• Get to the point
Latest stories from i100
Have you tried new the Independent Digital Edition apps?
Independent Dating
and  

By clicking 'Search' you
are agreeing to our
Terms of Use.

iJobs Job Widget
iJobs General

Recruitment Genius: Experienced Bookkeeper - German Speaking - Part Time

£23000 - £25000 per annum: Recruitment Genius: This firm of accountants based ...

Recruitment Genius: Operations Manager

£30000 - £38000 per annum: Recruitment Genius: They are a financial services c...

Ashdown Group: Field Service Engineer

£30000 - £32000 per annum + car allowance and on call: Ashdown Group: A succes...

Recruitment Genius: Sales & Marketing Co-Ordinator

£15000 - £17000 per annum: Recruitment Genius: Well established small company ...

Day In a Page

Not even the 'putrid throat' could stop the Ross Poldark swoon-fest'

Not even the 'putrid throat' could stop the Ross Poldark swoon-fest'

How a costume drama became a Sunday night staple
Miliband promises no stamp duty for first-time buyers as he pushes Tories on housing

Miliband promises no stamp duty for first-time buyers

Labour leader pushes Tories on housing
Aviation history is littered with grand failures - from the the Bristol Brabazon to Concorde - but what went wrong with the SuperJumbo?

Aviation history is littered with grand failures

But what went wrong with the SuperJumbo?
Fear of Putin, Islamists and immigration is giving rise to a new generation of Soviet-style 'iron curtains' right across Europe

Fortress Europe?

Fear of Putin, Islamists and immigration is giving rise to a new generation of 'iron curtains'
Never mind what you're wearing, it's what you're reclining on

Never mind what you're wearing

It's what you're reclining on that matters
General Election 2015: Chuka Umunna on the benefits of immigration, humility – and his leader Ed Miliband

Chuka Umunna: A virus of racism runs through Ukip

The shadow business secretary on the benefits of immigration, humility – and his leader Ed Miliband
Yemen crisis: This exotic war will soon become Europe's problem

Yemen's exotic war will soon affect Europe

Terrorism and boatloads of desperate migrants will be the outcome of the Saudi air campaign, says Patrick Cockburn
Marginal Streets project aims to document voters in the run-up to the General Election

Marginal Streets project documents voters

Independent photographers Joseph Fox and Orlando Gili are uploading two portraits of constituents to their website for each day of the campaign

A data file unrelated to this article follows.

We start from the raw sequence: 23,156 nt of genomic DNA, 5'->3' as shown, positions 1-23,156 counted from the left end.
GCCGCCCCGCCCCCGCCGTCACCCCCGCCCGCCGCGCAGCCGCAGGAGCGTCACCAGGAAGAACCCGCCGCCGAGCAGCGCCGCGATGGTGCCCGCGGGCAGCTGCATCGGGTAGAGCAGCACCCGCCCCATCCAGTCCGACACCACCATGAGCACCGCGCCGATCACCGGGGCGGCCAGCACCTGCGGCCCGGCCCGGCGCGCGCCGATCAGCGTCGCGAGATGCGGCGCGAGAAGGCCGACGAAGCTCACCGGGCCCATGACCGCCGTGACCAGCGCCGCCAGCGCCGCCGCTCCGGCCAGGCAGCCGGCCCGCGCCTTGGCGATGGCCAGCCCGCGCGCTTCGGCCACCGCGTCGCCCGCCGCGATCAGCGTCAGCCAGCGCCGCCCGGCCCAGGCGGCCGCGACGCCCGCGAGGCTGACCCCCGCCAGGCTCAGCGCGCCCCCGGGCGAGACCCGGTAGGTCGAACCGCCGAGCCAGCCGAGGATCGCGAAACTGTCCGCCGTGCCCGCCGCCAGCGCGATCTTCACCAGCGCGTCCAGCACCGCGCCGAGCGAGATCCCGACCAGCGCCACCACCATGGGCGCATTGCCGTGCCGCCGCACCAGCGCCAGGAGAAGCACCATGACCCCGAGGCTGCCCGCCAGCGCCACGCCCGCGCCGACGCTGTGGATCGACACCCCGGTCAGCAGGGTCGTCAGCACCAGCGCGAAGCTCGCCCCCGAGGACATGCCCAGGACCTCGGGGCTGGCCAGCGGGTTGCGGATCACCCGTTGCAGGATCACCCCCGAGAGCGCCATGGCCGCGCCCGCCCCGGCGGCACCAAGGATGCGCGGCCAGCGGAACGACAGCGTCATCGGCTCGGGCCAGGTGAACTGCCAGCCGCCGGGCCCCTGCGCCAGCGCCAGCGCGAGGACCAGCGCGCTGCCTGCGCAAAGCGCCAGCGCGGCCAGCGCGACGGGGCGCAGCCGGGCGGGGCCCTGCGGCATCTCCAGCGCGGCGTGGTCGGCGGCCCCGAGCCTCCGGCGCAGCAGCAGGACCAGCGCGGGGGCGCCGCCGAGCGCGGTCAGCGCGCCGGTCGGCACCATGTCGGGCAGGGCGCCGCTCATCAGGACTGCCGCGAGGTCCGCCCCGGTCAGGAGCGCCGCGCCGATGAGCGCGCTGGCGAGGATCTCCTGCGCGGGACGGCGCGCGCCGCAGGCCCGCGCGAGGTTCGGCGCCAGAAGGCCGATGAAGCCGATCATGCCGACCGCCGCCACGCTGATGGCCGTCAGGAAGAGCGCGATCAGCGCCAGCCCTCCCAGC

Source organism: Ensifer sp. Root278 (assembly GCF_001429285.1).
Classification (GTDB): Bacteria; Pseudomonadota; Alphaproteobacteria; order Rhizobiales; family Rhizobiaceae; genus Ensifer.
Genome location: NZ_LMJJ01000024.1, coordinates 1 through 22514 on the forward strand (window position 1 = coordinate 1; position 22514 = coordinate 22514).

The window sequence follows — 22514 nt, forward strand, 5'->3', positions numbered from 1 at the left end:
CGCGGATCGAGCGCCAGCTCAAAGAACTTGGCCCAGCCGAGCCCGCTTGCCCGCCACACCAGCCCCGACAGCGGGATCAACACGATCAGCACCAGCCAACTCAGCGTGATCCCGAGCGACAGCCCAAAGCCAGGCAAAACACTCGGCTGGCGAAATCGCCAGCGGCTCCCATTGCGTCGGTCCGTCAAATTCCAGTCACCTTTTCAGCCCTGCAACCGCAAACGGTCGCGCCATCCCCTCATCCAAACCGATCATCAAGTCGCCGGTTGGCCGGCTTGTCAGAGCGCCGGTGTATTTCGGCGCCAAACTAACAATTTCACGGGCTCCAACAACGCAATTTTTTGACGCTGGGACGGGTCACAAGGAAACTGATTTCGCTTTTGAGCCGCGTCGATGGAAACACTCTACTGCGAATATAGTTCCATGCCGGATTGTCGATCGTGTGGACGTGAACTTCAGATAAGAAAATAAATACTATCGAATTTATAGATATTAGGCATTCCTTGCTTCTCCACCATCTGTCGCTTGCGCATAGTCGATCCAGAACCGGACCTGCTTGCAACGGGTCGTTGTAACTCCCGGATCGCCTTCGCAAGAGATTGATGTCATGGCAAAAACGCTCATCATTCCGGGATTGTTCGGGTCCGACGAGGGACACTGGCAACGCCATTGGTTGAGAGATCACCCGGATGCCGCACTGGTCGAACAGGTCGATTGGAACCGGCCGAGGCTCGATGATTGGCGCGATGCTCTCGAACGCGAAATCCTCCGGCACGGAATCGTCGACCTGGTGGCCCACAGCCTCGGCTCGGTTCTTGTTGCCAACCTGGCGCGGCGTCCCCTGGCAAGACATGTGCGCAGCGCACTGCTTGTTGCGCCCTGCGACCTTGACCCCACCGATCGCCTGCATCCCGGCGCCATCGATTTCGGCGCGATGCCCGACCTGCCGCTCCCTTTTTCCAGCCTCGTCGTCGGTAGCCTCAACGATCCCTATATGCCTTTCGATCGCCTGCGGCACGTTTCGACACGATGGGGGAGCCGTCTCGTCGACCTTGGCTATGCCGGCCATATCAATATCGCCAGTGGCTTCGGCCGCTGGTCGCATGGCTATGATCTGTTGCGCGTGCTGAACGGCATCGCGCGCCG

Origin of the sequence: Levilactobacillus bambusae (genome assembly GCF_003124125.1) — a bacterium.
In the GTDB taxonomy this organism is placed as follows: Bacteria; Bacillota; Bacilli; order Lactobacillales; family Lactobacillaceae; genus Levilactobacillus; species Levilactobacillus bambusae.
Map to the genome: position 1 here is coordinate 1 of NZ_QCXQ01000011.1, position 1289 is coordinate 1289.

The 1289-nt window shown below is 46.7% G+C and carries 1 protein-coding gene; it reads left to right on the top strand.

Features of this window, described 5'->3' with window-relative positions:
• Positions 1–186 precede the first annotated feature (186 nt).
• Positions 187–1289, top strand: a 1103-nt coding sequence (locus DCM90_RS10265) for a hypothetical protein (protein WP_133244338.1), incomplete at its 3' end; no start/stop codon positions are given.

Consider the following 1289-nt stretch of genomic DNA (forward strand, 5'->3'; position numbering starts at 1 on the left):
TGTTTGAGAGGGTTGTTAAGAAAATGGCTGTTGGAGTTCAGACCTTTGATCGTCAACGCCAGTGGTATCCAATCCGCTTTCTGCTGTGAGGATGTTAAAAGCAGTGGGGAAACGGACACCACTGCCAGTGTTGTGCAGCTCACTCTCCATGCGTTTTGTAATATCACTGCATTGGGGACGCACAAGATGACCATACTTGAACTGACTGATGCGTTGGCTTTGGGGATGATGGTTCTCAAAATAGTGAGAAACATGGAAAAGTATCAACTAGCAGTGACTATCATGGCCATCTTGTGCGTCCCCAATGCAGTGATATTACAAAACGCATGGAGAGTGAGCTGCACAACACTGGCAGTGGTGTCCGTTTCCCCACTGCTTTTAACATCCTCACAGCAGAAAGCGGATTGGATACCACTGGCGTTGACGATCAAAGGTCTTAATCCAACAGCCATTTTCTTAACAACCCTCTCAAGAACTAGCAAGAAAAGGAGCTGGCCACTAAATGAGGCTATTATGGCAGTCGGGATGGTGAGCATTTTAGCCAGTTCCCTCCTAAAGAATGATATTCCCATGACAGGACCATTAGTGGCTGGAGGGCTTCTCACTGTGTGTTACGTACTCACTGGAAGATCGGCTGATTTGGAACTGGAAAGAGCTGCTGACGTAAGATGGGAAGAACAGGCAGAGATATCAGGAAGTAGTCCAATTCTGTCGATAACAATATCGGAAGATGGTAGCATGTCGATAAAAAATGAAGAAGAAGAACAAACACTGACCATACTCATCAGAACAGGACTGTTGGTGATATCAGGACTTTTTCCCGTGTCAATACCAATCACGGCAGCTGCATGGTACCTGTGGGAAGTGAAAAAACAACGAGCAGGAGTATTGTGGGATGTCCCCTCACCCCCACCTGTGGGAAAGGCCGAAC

Game of Thrones: Visit the real-life kingdom of Westeros to see where violent history ends and telly tourism begins

The real-life kingdom of Westeros

Is there something a little uncomfortable about Game of Thrones shooting in Northern Ireland?
How to survive a social-media mauling, by the tough women of Twitter

How to survive a Twitter mauling

Mary Beard, Caroline Criado-Perez, Louise Mensch, Bunny La Roche and Courtney Barrasford reveal how to trounce the trolls
Gallipoli centenary: At dawn, the young remember the young who perished in one of the First World War's bloodiest battles

At dawn, the young remember the young

A century ago, soldiers of the Empire – many no more than boys – spilt on to Gallipoli’s beaches. On this 100th Anzac Day, there are personal, poetic tributes to their sacrifice
Dissent is slowly building against the billions spent on presidential campaigns – even among politicians themselves

Follow the money as never before

Dissent is slowly building against the billions spent on presidential campaigns – even among politicians themselves, reports Rupert Cornwell
Samuel West interview: The actor and director on austerity, unionisation, and not mentioning his famous parents

Samuel West interview

The actor and director on austerity, unionisation, and not mentioning his famous parents
General Election 2015: Imagine if the leading political parties were fashion labels

Imagine if the leading political parties were fashion labels

Fashion editor, Alexander Fury, on what the leaders' appearances tell us about them
Phumzile Mlambo-Ngcuka: Home can be the unsafest place for women

Phumzile Mlambo-Ngcuka: Home can be the unsafest place for women

The architect of the HeForShe movement and head of UN Women on the world's failure to combat domestic violence